Carrie H. Smith, Esq.
At some point, associations with private streets and parking areas confront the question of whether towing and/or vehicle immobilization is the appropriate solution to parking problems within their community. In order to have the authority to tow or boot a vehicle, the Association must not only have the contractual authority to do so, but the towing or booting of vehicles must also comply with Arizona statutes. Arizona statutes require the Association to adopt signage that would notify visitors and residents of the possibility that their vehicles may be towed or booted if parked in violation of the Association’s CC&Rs and Rules.
A.R.S. §9-499.05(B) states:
- B. The owner or agent of the owner of the private property shall be deemed to have given consent to unrestricted parking by the general public in any parking area of the private property unless such parking area is posted with signs as prescribed by this subsection which are clearly visible and readable from any point within the parking area and at each entrance. Such signs shall contain, at a minimum, the following:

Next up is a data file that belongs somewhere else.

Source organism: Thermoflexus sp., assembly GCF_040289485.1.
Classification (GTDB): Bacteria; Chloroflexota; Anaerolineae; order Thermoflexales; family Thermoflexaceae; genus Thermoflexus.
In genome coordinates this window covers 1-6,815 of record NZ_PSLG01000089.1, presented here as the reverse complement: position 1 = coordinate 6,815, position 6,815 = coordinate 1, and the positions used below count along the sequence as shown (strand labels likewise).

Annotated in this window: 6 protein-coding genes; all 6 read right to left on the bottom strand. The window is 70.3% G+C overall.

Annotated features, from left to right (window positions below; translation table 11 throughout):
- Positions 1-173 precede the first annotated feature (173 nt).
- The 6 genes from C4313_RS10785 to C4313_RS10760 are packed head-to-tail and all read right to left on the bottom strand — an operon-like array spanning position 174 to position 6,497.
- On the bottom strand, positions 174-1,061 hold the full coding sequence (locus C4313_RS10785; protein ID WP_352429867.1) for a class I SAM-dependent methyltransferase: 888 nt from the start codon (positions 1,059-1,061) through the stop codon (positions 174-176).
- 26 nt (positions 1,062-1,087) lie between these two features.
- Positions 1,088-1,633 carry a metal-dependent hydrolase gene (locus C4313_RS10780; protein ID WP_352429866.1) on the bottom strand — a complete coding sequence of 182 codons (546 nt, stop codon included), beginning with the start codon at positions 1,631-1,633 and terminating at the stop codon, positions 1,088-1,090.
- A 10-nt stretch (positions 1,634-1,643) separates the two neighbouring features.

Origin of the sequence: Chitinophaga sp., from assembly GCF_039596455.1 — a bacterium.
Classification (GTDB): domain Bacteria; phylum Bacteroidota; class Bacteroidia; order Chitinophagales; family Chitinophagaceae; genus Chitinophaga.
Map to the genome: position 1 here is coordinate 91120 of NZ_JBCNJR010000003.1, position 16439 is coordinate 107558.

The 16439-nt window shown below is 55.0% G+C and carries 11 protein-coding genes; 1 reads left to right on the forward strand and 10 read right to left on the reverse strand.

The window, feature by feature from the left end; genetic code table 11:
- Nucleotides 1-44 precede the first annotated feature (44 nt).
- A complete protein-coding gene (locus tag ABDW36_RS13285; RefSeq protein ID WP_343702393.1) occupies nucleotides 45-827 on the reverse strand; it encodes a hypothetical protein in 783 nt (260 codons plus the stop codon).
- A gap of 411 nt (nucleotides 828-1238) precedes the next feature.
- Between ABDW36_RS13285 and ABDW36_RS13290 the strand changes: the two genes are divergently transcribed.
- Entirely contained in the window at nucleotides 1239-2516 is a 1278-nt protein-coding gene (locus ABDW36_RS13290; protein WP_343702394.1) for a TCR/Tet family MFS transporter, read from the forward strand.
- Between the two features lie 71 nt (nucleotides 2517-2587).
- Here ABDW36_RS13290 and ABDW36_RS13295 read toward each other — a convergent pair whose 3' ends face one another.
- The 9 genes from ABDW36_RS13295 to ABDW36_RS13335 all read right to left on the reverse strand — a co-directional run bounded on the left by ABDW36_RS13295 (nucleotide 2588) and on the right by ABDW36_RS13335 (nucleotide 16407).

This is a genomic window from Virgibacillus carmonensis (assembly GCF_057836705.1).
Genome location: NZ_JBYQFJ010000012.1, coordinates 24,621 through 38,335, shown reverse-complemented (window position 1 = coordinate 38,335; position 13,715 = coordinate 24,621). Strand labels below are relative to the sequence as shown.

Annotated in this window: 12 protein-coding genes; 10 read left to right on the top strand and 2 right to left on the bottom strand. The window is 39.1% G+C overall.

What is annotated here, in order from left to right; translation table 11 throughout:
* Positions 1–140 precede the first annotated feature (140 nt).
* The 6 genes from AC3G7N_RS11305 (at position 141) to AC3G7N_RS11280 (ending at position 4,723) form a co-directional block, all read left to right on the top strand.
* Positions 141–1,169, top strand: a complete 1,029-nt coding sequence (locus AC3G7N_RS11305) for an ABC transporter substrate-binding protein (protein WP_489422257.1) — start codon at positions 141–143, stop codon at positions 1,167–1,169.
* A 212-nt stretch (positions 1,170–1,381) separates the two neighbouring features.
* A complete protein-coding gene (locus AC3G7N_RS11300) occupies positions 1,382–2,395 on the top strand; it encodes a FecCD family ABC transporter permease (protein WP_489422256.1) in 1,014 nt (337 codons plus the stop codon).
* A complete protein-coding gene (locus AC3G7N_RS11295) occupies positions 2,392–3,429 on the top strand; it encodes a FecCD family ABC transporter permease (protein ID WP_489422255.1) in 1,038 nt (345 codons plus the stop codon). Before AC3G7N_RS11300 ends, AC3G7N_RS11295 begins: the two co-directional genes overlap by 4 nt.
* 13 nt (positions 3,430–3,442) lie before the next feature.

- Restrictions on parking.
- Disposition of vehicles found in violation of the parking restrictions.
- Maximum cost to the violator, including storage fees and any other charges that could result from the disposition of a vehicle parked in violation of parking restrictions.
- Telephone number and address where the violator can locate the violator’s vehicle.
Although this statute is commonly regarded as a “towing” statute the language is broad enough to encompass both towing and vehicle immobilization. The purpose of the statute is to provide the public with fair notice about the expectations of the property owner with regard to parking restrictions. Residents of the community are arguably on record and actual notice of the rules. Therefore, a blanket statement on a sign such as, “vehicles parked in violation of the CC&Rs are subject to towing and/or booting” may be sufficient for them. However, visitors with whom an Association lacks a contractual relationship are generally without notice regarding the parking restrictions in the community and may argue that such a statement does not provide enough notice regarding parking restrictions to satisfy the statute.
Associations with authority to tow and/or boot improperly parked vehicles should ensure that their signage gives fair notice to visitors regarding the types of violations (e.g. parking in spaces not designated for visitors, parking in fire lanes, etc.) that could result in towing or vehicle immobilization, and how to retrieve or free their vehicle if action is taken. We recommend that associations consult with counsel to see if the signage is adequate.
If you have further questions, please contact Carrie Smith or another attorney in the firm.